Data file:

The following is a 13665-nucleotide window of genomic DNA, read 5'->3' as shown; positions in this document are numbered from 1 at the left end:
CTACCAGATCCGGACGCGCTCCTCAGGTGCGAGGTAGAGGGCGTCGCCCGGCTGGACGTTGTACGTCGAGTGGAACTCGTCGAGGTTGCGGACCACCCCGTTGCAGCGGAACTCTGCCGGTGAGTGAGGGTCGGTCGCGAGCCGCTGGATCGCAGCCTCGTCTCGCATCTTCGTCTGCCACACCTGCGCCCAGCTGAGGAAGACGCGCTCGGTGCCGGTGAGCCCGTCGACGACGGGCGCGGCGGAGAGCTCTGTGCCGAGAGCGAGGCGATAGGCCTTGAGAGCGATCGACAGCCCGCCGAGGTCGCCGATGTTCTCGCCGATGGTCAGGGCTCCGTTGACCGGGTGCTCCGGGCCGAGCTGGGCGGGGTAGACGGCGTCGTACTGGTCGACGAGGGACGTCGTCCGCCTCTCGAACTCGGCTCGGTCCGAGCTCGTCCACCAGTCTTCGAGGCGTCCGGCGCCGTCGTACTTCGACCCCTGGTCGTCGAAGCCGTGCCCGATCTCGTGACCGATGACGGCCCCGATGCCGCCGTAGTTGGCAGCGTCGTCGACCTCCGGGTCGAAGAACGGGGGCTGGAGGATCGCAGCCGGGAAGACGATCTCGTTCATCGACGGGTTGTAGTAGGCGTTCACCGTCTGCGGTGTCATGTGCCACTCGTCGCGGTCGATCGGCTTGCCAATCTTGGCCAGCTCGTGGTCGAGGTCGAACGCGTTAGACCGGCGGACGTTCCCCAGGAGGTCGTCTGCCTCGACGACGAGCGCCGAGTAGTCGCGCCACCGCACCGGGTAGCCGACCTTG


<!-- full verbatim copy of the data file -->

The following is a 13665-nucleotide window of genomic DNA, read 5'->3' as shown; positions in this document are numbered from 1 at the left end:
CTACCAGATCCGGACGCGCTCCTCAGGTGCGAGGTAGAGGGCGTCGCCCGGCTGGACGTTGTACGTCGAGTGGAACTCGTCGAGGTTGCGGACCACCCCGTTGCAGCGGAACTCTGCCGGTGAGTGAGGGTCGGTCGCGAGCCGCTGGATCGCAGCCTCGTCTCGCATCTTCGTCTGCCACACCTGCGCCCAGCTGAGGAAGACGCGCTCGGTGCCGGTGAGCCCGTCGACGACGGGCGCGGCGGAGAGCTCTGTGCCGAGAGCGAGGCGATAGGCCTTGAGAGCGATCGACAGCCCGCCGAGGTCGCCGATGTTCTCGCCGATGGTCAGGGCTCCGTTGACCGGGTGCTCCGGGCCGAGCTGGGCGGGGTAGACGGCGTCGTACTGGTCGACGAGGGACGTCGTCCGCCTCTCGAACTCGGCTCGGTCCGAGCTCGTCCACCAGTCTTCGAGGCGTCCGGCGCCGTCGTACTTCGACCCCTGGTCGTCGAAGCCGTGCCCGATCTCGTGACCGATGACGGCCCCGATGCCGCCGTAGTTGGCAGCGTCGTCGACCTCCGGGTCGAAGAACGGGGGCTGGAGGATCGCAGCCGGGAAGACGATCTCGTTCATCGACGGGTTGTAGTAGGCGTTCACCGTCTGCGGTGTCATGTGCCACTCGTCGCGGTCGATCGGCTTGCCAATCTTGGCCAGCTCGTGGTCGAGGTCGAACGCGTTAGACCGGCGGACGTTCCCCAGGAGGTCGTCTGCCTCGACGACGAGCGCCGAGTAGTCGCGCCACCGCACCGGGTAGCCGACCTTG